The machinery and carpenters are in place, and work to remove the pointed-roof houses is underway. LNSS was hired to do the demolition and the company expects to spend two days on each house.
Tens of millions
Gjensidige Forsikring is the insurer. Arne Voll, the company's chief spokesperson, said he isn't speculating what the total damages will be, but the Longyearbyen Community Council's Administration Committee recent voted to buy five apartments for a total of 15 million kroner. In addition to the homes, there's also the loss of furnishings and personal property. Furthermore, natural preservation and building restrictions under the Svalbard Environmental Protection Act makes it difficult to calculation claims based on average properties on the mainland.
"So far we have chosen not to focus on any specific amount," Voll said. "But there is major damage and loss, that is clear."
"You have buildings that are collapsed and perhaps in danger of caving in further, so it's about getting the area secured and getting these demolished as soon as possible," he said.
Gjensidige is insuring the "lion's share" of the homes.
The wood is dried and the houses removed using demolition grapples, and the debris will be temporarily stored at Hotellneset. Appliances, electrical devices and other items will be sorted out, while the rest will be shipped unsorted to the mainland, where the final sorting will take place.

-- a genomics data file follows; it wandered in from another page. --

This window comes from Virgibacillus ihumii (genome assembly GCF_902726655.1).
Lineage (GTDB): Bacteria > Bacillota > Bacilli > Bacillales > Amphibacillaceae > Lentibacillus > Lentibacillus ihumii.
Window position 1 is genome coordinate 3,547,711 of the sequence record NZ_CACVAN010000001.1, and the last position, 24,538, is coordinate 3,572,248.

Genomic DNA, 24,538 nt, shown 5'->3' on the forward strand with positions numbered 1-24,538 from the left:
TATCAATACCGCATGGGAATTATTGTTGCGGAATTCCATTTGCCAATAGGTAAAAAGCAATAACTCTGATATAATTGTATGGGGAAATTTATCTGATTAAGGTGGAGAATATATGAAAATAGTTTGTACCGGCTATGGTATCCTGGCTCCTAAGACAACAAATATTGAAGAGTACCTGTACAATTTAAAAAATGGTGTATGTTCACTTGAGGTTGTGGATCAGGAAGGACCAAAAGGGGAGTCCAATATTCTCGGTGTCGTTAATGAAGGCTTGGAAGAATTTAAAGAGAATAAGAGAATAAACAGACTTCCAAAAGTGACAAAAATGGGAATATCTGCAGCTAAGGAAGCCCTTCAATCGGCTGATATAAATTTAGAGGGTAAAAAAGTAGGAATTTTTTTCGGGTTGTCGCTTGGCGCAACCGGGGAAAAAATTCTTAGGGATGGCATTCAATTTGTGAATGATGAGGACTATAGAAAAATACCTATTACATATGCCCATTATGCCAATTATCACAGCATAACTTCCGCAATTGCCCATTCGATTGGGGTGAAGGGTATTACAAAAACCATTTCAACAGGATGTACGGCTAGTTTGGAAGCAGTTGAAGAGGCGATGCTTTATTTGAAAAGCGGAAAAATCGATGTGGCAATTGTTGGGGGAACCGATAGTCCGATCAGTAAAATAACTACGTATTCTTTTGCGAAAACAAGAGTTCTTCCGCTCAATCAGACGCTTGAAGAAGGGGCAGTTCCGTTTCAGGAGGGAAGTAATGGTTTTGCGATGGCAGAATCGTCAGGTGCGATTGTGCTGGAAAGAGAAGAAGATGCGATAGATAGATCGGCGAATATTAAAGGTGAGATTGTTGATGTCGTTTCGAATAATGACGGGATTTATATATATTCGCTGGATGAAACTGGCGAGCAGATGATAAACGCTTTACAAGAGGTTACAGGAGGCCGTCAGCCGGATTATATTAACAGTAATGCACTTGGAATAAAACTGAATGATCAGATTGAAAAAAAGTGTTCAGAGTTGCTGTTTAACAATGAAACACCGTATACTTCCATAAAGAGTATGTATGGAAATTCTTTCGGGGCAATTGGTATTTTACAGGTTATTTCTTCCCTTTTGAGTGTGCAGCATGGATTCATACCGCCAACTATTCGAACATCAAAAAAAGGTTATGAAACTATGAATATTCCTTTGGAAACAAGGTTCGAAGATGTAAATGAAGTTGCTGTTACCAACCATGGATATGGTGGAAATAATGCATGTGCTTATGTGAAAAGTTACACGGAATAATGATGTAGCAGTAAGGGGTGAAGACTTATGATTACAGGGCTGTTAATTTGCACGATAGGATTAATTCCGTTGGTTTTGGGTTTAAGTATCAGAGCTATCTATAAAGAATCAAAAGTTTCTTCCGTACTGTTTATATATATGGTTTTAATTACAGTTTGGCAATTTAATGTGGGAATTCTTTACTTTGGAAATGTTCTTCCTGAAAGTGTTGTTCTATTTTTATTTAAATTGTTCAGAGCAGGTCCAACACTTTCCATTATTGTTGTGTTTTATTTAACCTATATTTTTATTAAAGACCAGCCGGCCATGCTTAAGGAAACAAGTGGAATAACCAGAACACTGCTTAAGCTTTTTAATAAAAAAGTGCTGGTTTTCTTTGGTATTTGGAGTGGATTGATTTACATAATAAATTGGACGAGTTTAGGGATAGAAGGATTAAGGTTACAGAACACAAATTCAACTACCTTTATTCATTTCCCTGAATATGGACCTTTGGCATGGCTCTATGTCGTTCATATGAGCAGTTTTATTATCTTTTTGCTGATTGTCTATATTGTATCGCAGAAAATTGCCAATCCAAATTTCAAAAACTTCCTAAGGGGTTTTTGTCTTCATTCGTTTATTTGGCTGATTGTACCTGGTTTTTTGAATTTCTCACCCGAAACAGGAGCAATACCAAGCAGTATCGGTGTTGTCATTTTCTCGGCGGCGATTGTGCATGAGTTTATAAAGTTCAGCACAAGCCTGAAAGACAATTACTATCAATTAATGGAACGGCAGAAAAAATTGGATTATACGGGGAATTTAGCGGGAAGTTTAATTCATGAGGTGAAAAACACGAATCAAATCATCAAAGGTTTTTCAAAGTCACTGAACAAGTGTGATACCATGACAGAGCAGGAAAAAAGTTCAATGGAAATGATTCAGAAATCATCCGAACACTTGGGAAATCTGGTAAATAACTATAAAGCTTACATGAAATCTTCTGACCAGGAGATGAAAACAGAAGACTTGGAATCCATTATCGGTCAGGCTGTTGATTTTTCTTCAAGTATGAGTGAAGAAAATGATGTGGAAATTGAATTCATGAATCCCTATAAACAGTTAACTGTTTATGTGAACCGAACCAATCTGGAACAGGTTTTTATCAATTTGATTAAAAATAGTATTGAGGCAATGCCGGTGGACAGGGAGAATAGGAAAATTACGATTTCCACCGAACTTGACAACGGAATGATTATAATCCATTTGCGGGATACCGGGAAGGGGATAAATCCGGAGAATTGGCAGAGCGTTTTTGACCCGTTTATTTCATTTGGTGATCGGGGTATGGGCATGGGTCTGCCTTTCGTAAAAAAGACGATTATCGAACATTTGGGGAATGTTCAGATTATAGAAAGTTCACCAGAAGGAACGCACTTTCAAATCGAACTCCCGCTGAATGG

LNSS was waiting at the beginning of the week for approval from The Governor of Svalbard's environmental department to store the debris at Hotellneset. The company was authorized to begin work Tuesday.
"We have had a meeting with the residents about demolition process," said LNSS Managing Director Frank Jakobsen. "Some have needed to get into certain places."
Eleven homes were hit and two people killed by the avalanche on Sukkertoppen the morning of Dec. 19. Several of the homes were smashed into pieces and it's still uncertain what's contained in the wreckage. LNSS is working to determine where there may be hazardous waste such as fuel, as well as items such as vehicles.
"All of the residents we talked to wanted to be contacted prior to demolition," said Jakobsen, who lived in one of the homes for many years. "It is clear that this must be handled with dignity."
There have also been adverse reactions from residents on Facebook and elsewhere about the area becoming something of a tourist attraction.
The area is considered to be a construction site while the demolition is in progress, meaning safety equipment is required for entry. That also means people need to obtain permission from LNSS.
Translated by Mark Sabbatini